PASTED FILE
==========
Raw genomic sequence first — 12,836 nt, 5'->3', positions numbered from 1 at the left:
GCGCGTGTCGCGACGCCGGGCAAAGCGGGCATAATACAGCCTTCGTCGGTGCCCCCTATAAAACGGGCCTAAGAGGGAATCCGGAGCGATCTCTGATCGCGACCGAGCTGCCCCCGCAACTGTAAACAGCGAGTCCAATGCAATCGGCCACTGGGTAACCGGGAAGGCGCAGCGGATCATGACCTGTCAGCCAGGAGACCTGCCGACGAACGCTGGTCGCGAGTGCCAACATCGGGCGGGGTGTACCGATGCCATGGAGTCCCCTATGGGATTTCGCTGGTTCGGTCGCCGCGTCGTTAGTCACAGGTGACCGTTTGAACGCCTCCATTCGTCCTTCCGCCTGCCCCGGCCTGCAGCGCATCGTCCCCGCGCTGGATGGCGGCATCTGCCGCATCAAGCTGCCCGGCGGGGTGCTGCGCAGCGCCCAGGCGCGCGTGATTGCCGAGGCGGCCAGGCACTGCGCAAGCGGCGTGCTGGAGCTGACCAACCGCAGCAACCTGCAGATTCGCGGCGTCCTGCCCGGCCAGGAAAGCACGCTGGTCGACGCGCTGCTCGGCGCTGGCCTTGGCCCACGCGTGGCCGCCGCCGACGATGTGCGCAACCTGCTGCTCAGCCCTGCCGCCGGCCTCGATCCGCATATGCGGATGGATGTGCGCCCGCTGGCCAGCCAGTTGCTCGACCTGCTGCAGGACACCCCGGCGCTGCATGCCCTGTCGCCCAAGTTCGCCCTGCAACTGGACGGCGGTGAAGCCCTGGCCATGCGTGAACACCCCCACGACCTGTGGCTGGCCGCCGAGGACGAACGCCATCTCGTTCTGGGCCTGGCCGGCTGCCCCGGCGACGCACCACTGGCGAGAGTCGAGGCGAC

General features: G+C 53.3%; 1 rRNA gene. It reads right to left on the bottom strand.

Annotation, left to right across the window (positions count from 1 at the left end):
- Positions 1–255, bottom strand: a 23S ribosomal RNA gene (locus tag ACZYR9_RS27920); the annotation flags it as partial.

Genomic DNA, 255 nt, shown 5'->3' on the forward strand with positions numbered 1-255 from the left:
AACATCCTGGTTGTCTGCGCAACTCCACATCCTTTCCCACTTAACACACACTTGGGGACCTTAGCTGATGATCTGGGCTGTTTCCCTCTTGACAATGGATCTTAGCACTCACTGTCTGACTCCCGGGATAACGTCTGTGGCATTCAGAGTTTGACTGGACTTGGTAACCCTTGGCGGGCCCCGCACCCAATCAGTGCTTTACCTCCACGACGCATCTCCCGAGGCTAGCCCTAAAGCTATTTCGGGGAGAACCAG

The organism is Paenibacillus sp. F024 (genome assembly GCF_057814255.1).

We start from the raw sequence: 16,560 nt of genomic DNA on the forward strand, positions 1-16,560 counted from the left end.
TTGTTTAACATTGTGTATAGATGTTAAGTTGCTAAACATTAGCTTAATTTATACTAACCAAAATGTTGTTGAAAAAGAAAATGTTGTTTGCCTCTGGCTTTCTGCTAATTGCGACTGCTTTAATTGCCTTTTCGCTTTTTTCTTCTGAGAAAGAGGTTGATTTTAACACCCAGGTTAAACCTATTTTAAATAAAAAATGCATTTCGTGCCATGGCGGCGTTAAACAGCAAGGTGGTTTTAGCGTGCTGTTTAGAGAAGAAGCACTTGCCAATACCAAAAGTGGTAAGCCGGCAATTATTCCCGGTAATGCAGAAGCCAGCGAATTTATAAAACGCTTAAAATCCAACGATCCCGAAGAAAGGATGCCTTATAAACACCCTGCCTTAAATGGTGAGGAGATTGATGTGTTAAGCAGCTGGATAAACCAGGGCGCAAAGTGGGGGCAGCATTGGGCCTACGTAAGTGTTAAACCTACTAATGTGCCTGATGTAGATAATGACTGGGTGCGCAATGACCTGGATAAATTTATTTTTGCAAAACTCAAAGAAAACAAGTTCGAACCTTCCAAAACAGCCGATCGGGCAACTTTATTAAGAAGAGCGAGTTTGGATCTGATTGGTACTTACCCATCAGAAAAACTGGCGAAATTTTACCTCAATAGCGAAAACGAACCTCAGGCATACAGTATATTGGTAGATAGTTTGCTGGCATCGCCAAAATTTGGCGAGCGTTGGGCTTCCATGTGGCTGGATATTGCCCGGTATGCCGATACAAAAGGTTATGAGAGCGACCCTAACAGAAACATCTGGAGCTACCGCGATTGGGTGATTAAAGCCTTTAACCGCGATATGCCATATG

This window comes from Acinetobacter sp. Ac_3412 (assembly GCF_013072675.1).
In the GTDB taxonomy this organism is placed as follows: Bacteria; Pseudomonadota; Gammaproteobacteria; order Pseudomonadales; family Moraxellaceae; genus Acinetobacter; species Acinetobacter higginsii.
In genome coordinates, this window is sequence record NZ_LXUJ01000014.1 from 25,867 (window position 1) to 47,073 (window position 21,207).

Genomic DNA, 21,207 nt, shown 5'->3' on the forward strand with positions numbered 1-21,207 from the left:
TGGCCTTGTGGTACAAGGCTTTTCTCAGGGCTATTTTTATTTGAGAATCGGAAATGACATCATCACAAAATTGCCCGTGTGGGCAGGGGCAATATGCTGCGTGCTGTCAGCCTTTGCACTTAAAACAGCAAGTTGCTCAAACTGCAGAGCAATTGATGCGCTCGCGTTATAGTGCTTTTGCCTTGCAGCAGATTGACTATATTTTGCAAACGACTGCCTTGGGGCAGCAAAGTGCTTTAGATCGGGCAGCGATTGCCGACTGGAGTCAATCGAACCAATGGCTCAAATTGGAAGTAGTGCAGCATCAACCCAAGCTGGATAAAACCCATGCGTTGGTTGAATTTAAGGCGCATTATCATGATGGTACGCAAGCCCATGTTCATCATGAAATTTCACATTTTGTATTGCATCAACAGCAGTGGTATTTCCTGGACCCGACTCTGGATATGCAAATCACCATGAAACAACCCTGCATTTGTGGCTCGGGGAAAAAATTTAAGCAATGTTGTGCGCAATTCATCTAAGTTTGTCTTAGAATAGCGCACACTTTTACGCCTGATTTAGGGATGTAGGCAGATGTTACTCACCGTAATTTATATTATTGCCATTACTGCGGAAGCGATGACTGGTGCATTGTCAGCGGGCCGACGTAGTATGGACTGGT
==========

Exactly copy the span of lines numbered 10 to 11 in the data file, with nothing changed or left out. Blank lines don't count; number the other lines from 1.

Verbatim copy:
TTGTTTAACATTGTGTATAGATGTTAAGTTGCTAAACATTAGCTTAATTTATACTAACCAAAATGTTGTTGAAAAAGAAAATGTTGTTTGCCTCTGGCTTTCTGCTAATTGCGACTGCTTTAATTGCCTTTTCGCTTTTTTCTTCTGAGAAAGAGGTTGATTTTAACACCCAGGTTAAACCTATTTTAAATAAAAAATGCATTTCGTGCCATGGCGGCGTTAAACAGCAAGGTGGTTTTAGCGTGCTGTTTAGAGAAGAAGCACTTGCCAATACCAAAAGTGGTAAGCCGGCAATTATTCCCGGTAATGCAGAAGCCAGCGAATTTATAAAACGCTTAAAATCCAACGATCCCGAAGAAAGGATGCCTTATAAACACCCTGCCTTAAATGGTGAGGAGATTGATGTGTTAAGCAGCTGGATAAACCAGGGCGCAAAGTGGGGGCAGCATTGGGCCTACGTAAGTGTTAAACCTACTAATGTGCCTGATGTAGATAATGACTGGGTGCGCAATGACCTGGATAAATTTATTTTTGCAAAACTCAAAGAAAACAAGTTCGAACCTTCCAAAACAGCCGATCGGGCAACTTTATTAAGAAGAGCGAGTTTGGATCTGATTGGTACTTACCCATCAGAAAAACTGGCGAAATTTTACCTCAATAGCGAAAACGAACCTCAGGCATACAGTATATTGGTAGATAGTTTGCTGGCATCGCCAAAATTTGGCGAGCGTTGGGCTTCCATGTGGCTGGATATTGCCCGGTATGCCGATACAAAAGGTTATGAGAGCGACCCTAACAGAAACATCTGGAGCTACCGCGATTGGGTGATTAAAGCCTTTAACCGCGATATGCCATATG

This window comes from Acinetobacter sp. Ac_3412 (assembly GCF_013072675.1).